31 Days – Chief Justice shows some leadership and opens public comment!

Posted on August 16, 2011

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It’s a baby step but it is a baby step in a positive direction. Released just this afternoon- The link has a video. http://courts.ca.gov/15171.htm

Isn’t it time? It must be time….


Court of Appeal Justice Douglas Miller, newly-appointed chair of the council’s Executive and Planning Committee, today announced that the Chief Justice requested that the council take a “fresh and thorough look at every aspect of how the council operates and governs.” As a result, several new procedures have been established.

“Beginning August 26, 2011, the council’s business meetings will now start with an expanded public comment period,” Justice Miller stated.

“In addition, anyone wishing to comment on a matter related to judicial administration can speak directly to the council and comments will be welcome at the time the specific agenda item is presented.” In the past, public comments were made only at the beginning of council meetings and limited to items for council decision on that agenda.

Another important change is that the Judicial Council’s educational meetings, also known as “issues” meetings, will now be open to the public as a way of improving communication between the courts and the public. The Judicial Council’s next issues meeting on Thursday, August 25, 2011, will feature presiding judges and court executives discussing how to manage courts in times of declining resources.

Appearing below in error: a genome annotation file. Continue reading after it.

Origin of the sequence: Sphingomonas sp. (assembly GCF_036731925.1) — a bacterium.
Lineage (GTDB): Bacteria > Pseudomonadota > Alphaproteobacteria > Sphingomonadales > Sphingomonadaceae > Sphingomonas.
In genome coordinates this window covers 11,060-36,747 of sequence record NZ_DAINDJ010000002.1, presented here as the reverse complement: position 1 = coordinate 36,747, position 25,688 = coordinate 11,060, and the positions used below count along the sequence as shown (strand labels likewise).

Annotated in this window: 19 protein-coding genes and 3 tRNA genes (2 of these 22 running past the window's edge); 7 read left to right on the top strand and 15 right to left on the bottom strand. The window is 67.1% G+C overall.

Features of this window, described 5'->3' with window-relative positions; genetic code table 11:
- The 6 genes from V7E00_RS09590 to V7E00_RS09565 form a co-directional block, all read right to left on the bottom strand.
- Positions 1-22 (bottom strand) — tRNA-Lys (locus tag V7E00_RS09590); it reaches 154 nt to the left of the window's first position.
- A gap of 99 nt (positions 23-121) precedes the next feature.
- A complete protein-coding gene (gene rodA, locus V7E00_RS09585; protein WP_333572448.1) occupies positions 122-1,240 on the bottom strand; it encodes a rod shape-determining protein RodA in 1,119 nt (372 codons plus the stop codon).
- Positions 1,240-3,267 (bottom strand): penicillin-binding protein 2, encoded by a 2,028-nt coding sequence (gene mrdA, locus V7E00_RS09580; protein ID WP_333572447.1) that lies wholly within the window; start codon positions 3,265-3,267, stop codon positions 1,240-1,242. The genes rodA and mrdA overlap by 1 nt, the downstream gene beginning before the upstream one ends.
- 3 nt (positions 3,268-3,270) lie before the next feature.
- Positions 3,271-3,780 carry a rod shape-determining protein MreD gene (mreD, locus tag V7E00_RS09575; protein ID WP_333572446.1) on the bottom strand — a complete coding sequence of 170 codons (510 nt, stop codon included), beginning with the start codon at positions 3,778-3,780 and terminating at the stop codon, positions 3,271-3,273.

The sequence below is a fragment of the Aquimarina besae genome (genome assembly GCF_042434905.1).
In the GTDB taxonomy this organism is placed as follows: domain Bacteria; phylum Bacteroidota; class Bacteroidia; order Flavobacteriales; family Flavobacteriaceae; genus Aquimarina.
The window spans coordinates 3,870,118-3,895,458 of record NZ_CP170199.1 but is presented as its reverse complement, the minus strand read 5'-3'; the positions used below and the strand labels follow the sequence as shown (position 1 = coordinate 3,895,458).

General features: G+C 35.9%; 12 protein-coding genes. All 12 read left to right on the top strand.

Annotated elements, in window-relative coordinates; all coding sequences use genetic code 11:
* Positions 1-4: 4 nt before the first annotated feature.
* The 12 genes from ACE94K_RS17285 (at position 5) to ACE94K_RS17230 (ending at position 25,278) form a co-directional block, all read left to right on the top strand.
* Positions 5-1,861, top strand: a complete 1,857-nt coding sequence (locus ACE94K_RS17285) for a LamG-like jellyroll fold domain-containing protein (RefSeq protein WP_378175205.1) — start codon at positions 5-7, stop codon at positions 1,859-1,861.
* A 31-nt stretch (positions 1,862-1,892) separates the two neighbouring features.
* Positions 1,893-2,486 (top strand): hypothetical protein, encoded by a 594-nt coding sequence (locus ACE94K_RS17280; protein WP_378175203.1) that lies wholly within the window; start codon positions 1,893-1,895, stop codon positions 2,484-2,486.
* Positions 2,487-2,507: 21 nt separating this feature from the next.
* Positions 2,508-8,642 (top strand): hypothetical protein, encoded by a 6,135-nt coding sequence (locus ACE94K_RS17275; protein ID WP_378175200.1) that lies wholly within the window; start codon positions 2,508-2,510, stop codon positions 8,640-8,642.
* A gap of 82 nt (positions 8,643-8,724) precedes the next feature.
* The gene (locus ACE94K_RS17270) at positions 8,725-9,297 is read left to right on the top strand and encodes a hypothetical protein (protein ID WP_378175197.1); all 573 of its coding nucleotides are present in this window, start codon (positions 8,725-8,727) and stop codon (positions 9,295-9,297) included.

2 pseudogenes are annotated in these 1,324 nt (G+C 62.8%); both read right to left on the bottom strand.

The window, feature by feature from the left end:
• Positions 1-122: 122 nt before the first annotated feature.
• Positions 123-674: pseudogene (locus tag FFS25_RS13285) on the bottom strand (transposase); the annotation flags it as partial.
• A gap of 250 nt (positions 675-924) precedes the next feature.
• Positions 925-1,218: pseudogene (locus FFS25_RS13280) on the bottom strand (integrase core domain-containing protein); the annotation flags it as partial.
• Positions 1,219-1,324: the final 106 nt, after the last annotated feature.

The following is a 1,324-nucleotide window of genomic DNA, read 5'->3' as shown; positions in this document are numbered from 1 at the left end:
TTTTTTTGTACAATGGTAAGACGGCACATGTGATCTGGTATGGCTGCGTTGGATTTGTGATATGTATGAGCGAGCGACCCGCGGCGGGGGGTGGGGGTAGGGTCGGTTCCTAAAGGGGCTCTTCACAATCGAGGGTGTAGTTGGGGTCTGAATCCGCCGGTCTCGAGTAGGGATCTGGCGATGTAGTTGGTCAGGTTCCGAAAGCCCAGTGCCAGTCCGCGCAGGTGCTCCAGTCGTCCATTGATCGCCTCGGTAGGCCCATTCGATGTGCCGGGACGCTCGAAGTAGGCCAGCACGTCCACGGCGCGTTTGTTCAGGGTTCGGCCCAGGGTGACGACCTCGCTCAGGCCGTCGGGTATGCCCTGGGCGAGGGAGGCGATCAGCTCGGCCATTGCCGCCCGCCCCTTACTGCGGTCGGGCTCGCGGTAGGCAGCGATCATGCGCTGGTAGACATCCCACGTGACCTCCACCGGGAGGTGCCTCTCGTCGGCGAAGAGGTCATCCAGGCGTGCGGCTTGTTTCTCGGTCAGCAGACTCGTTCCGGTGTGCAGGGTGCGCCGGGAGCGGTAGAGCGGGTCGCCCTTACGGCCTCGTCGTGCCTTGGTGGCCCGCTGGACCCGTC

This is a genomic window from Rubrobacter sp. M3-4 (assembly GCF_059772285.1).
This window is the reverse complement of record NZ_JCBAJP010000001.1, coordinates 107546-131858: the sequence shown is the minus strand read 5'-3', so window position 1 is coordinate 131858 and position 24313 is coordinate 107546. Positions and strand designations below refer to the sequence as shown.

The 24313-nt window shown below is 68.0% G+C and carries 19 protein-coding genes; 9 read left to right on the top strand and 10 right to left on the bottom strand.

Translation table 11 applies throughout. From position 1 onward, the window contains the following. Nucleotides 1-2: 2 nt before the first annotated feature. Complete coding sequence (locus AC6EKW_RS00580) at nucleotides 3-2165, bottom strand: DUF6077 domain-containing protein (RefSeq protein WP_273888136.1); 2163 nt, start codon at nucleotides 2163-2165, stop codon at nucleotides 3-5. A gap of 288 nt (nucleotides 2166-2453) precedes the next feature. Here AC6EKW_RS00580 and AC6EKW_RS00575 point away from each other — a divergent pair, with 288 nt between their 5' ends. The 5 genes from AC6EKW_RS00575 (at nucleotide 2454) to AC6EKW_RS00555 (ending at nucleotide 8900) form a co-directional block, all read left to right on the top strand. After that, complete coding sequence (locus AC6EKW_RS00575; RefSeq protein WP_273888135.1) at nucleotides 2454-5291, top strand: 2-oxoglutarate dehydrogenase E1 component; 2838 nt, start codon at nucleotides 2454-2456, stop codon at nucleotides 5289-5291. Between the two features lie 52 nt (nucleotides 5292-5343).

On behalf of all citizens, we wish to thank the Chief Justice for taking this significant step towards public participation and eliminating the rarefied air.

Score one for transparency!

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Note: After the revelations of the continued requirements to submit comments in writing for pre-approval prior to the meetings, we’ve come to the conclusion that the issue of expanded public comment is not all it is chalked up to be. It appears to be a minor change that still involves prior restraint.  Members of the public attending judicial council meetings should have the freedom to address or challenge not only the issues but council members views on these issues, which may only be revealed to the public during the course of a judicial council meeting.